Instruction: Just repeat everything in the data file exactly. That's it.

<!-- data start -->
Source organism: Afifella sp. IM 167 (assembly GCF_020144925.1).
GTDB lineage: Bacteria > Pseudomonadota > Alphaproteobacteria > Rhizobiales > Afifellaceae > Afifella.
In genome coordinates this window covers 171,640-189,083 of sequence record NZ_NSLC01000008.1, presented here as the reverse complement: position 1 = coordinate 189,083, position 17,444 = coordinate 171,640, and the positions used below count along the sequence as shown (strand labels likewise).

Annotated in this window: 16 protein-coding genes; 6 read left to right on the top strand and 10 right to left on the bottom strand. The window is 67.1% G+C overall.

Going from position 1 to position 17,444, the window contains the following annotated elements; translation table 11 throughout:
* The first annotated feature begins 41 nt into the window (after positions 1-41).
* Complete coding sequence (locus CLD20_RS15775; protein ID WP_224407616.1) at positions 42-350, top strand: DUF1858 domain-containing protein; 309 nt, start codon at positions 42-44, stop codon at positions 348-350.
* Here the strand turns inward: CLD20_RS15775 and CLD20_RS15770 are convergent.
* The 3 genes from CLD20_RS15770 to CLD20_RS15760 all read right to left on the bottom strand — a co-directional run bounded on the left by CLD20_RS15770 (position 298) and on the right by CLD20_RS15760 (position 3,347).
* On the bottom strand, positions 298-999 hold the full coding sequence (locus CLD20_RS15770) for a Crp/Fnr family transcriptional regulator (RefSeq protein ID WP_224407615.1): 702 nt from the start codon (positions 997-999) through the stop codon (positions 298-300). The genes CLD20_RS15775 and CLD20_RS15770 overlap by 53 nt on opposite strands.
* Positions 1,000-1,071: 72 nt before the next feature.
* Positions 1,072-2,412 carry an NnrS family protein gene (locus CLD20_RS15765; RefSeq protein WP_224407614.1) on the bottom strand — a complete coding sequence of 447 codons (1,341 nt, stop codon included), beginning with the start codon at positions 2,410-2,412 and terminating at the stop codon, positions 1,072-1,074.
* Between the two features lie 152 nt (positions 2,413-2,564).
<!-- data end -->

Source organism: Afifella sp. IM 167 (assembly GCF_020144925.1).
GTDB lineage: Bacteria > Pseudomonadota > Alphaproteobacteria > Rhizobiales > Afifellaceae > Afifella.
In genome coordinates this window covers 171,640-189,083 of sequence record NZ_NSLC01000008.1, presented here as the reverse complement: position 1 = coordinate 189,083, position 17,444 = coordinate 171,640, and the positions used below count along the sequence as shown (strand labels likewise).

Annotated in this window: 16 protein-coding genes; 6 read left to right on the top strand and 10 right to left on the bottom strand. The window is 67.1% G+C overall.

Going from position 1 to position 17,444, the window contains the following annotated elements; translation table 11 throughout:
* The first annotated feature begins 41 nt into the window (after positions 1-41).
* Complete coding sequence (locus CLD20_RS15775; protein ID WP_224407616.1) at positions 42-350, top strand: DUF1858 domain-containing protein; 309 nt, start codon at positions 42-44, stop codon at positions 348-350.
* Here the strand turns inward: CLD20_RS15775 and CLD20_RS15770 are convergent.
* The 3 genes from CLD20_RS15770 to CLD20_RS15760 all read right to left on the bottom strand — a co-directional run bounded on the left by CLD20_RS15770 (position 298) and on the right by CLD20_RS15760 (position 3,347).
* On the bottom strand, positions 298-999 hold the full coding sequence (locus CLD20_RS15770) for a Crp/Fnr family transcriptional regulator (RefSeq protein ID WP_224407615.1): 702 nt from the start codon (positions 997-999) through the stop codon (positions 298-300). The genes CLD20_RS15775 and CLD20_RS15770 overlap by 53 nt on opposite strands.
* Positions 1,000-1,071: 72 nt before the next feature.
* Positions 1,072-2,412 carry an NnrS family protein gene (locus CLD20_RS15765; RefSeq protein WP_224407614.1) on the bottom strand — a complete coding sequence of 447 codons (1,341 nt, stop codon included), beginning with the start codon at positions 2,410-2,412 and terminating at the stop codon, positions 1,072-1,074.
* Between the two features lie 152 nt (positions 2,413-2,564).